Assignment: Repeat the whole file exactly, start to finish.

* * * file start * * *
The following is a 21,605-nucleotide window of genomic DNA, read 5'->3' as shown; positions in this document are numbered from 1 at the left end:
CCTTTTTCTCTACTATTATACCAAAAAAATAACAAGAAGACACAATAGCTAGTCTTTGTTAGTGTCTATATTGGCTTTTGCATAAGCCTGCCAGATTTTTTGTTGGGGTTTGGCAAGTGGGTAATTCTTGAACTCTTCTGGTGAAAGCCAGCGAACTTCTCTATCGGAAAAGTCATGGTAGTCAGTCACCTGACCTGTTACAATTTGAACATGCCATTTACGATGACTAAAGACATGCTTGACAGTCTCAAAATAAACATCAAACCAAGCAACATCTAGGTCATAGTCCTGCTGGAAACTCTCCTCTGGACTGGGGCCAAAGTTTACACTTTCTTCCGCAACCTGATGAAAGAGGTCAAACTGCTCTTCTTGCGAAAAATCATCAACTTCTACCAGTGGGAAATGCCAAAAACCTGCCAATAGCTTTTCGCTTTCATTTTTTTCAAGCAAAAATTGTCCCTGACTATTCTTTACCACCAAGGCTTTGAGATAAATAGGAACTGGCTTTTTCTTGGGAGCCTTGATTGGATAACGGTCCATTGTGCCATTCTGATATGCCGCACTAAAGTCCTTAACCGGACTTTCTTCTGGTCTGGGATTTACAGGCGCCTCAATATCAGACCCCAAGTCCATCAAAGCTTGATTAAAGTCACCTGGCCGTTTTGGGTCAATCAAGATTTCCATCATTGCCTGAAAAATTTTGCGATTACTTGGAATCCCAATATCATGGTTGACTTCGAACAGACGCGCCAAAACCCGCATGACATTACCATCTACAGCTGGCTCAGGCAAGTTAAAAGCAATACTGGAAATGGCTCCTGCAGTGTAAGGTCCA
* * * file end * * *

The following is a 21,605-nucleotide window of genomic DNA, read 5'->3' as shown; positions in this document are numbered from 1 at the left end:
CCTTTTTCTCTACTATTATACCAAAAAAATAACAAGAAGACACAATAGCTAGTCTTTGTTAGTGTCTATATTGGCTTTTGCATAAGCCTGCCAGATTTTTTGTTGGGGTTTGGCAAGTGGGTAATTCTTGAACTCTTCTGGTGAAAGCCAGCGAACTTCTCTATCGGAAAAGTCATGGTAGTCAGTCACCTGACCTGTTACAATTTGAACATGCCATTTACGATGACTAAAGACATGCTTGACAGTCTCAAAATAAACATCAAACCAAGCAACATCTAGGTCATAGTCCTGCTGGAAACTCTCCTCTGGACTGGGGCCAAAGTTTACACTTTCTTCCGCAACCTGATGAAAGAGGTCAAACTGCTCTTCTTGCGAAAAATCATCAACTTCTACCAGTGGGAAATGCCAAAAACCTGCCAATAGCTTTTCGCTTTCATTTTTTTCAAGCAAAAATTGTCCCTGACTATTCTTTACCACCAAGGCTTTGAGATAAATAGGAACTGGCTTTTTCTTGGGAGCCTTGATTGGATAACGGTCCATTGTGCCATTCTGATATGCCGCACTAAAGTCCTTAACCGGACTTTCTTCTGGTCTGGGATTTACAGGCGCCTCAATATCAGACCCCAAGTCCATCAAAGCTTGATTAAAGTCACCTGGCCGTTTTGGGTCAATCAAGATTTCCATCATTGCCTGAAAAATTTTGCGATTACTTGGAATCCCAATATCATGGTTGACTTCGAACAGACGCGCCAAAACCCGCATGACATTACCATCTACAGCTGGCTCAGGCAAGTTAAAAGCAATACTGGAAATGGCTCCTGCAGTGTAAGGTCCA